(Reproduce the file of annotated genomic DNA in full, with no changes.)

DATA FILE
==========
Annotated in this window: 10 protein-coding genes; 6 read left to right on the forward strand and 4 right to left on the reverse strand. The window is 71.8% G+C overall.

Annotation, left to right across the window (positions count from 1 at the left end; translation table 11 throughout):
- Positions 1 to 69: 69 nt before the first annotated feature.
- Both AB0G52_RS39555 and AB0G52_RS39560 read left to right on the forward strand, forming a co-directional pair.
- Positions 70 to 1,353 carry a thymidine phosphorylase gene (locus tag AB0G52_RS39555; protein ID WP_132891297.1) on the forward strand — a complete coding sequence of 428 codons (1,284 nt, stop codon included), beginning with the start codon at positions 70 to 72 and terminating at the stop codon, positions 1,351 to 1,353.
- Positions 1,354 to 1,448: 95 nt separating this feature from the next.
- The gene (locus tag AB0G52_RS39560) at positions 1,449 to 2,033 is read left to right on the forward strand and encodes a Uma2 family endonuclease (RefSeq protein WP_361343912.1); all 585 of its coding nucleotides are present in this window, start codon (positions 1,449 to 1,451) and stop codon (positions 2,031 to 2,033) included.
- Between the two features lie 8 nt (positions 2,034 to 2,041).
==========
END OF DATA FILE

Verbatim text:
Annotated in this window: 10 protein-coding genes; 6 read left to right on the forward strand and 4 right to left on the reverse strand. The window is 71.8% G+C overall.

Annotation, left to right across the window (positions count from 1 at the left end; translation table 11 throughout):
- Positions 1 to 69: 69 nt before the first annotated feature.
- Both AB0G52_RS39555 and AB0G52_RS39560 read left to right on the forward strand, forming a co-directional pair.
- Positions 70 to 1,353 carry a thymidine phosphorylase gene (locus tag AB0G52_RS39555; protein ID WP_132891297.1) on the forward strand — a complete coding sequence of 428 codons (1,284 nt, stop codon included), beginning with the start codon at positions 70 to 72 and terminating at the stop codon, positions 1,351 to 1,353.
- Positions 1,354 to 1,448: 95 nt separating this feature from the next.
- The gene (locus tag AB0G52_RS39560) at positions 1,449 to 2,033 is read left to right on the forward strand and encodes a Uma2 family endonuclease (RefSeq protein WP_361343912.1); all 585 of its coding nucleotides are present in this window, start codon (positions 1,449 to 1,451) and stop codon (positions 2,031 to 2,033) included.
- Between the two features lie 8 nt (positions 2,034 to 2,041).